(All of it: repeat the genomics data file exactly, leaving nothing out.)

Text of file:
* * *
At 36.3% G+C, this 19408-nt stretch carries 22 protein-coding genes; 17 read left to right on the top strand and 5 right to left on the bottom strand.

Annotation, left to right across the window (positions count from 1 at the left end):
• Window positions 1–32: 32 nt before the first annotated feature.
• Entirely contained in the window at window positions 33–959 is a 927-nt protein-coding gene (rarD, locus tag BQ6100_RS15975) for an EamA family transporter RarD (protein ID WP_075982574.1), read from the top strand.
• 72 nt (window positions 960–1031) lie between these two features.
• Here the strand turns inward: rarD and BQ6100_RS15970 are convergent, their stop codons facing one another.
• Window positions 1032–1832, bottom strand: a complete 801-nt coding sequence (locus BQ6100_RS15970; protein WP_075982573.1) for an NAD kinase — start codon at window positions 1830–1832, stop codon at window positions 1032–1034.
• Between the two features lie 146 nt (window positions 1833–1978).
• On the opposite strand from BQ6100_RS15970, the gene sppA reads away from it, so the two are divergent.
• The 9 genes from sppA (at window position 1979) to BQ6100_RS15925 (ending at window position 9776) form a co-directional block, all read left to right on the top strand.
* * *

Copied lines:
At 36.3% G+C, this 19408-nt stretch carries 22 protein-coding genes; 17 read left to right on the top strand and 5 right to left on the bottom strand.

Annotation, left to right across the window (positions count from 1 at the left end):
• Window positions 1–32: 32 nt before the first annotated feature.
• Entirely contained in the window at window positions 33–959 is a 927-nt protein-coding gene (rarD, locus tag BQ6100_RS15975) for an EamA family transporter RarD (protein ID WP_075982574.1), read from the top strand.
• 72 nt (window positions 960–1031) lie between these two features.
• Here the strand turns inward: rarD and BQ6100_RS15970 are convergent, their stop codons facing one another.
• Window positions 1032–1832, bottom strand: a complete 801-nt coding sequence (locus BQ6100_RS15970; protein WP_075982573.1) for an NAD kinase — start codon at window positions 1830–1832, stop codon at window positions 1032–1034.
• Between the two features lie 146 nt (window positions 1833–1978).
• On the opposite strand from BQ6100_RS15970, the gene sppA reads away from it, so the two are divergent.
• The 9 genes from sppA (at window position 1979) to BQ6100_RS15925 (ending at window position 9776) form a co-directional block, all read left to right on the top strand.